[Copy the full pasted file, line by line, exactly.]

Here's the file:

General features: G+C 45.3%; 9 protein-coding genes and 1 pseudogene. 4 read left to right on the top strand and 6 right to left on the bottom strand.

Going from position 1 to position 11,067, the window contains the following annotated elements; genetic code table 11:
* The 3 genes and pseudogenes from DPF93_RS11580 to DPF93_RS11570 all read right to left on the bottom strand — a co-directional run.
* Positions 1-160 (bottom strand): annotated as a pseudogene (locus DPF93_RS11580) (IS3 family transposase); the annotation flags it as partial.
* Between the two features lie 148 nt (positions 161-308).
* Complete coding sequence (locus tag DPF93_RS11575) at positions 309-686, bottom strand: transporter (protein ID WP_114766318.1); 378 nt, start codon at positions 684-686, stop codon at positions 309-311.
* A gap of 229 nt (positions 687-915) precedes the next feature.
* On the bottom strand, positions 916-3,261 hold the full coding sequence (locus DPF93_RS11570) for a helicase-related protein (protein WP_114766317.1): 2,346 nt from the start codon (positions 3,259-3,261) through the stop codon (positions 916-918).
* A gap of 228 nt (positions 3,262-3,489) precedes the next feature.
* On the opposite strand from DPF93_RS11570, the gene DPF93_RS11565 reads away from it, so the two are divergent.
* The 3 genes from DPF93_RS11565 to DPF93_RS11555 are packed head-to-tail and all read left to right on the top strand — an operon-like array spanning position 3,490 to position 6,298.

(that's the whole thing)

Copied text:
General features: G+C 45.3%; 9 protein-coding genes and 1 pseudogene. 4 read left to right on the top strand and 6 right to left on the bottom strand.

Going from position 1 to position 11,067, the window contains the following annotated elements; genetic code table 11:
* The 3 genes and pseudogenes from DPF93_RS11580 to DPF93_RS11570 all read right to left on the bottom strand — a co-directional run.
* Positions 1-160 (bottom strand): annotated as a pseudogene (locus DPF93_RS11580) (IS3 family transposase); the annotation flags it as partial.
* Between the two features lie 148 nt (positions 161-308).
* Complete coding sequence (locus tag DPF93_RS11575) at positions 309-686, bottom strand: transporter (protein ID WP_114766318.1); 378 nt, start codon at positions 684-686, stop codon at positions 309-311.
* A gap of 229 nt (positions 687-915) precedes the next feature.
* On the bottom strand, positions 916-3,261 hold the full coding sequence (locus DPF93_RS11570) for a helicase-related protein (protein WP_114766317.1): 2,346 nt from the start codon (positions 3,259-3,261) through the stop codon (positions 916-918).
* A gap of 228 nt (positions 3,262-3,489) precedes the next feature.
* On the opposite strand from DPF93_RS11570, the gene DPF93_RS11565 reads away from it, so the two are divergent.
* The 3 genes from DPF93_RS11565 to DPF93_RS11555 are packed head-to-tail and all read left to right on the top strand — an operon-like array spanning position 3,490 to position 6,298.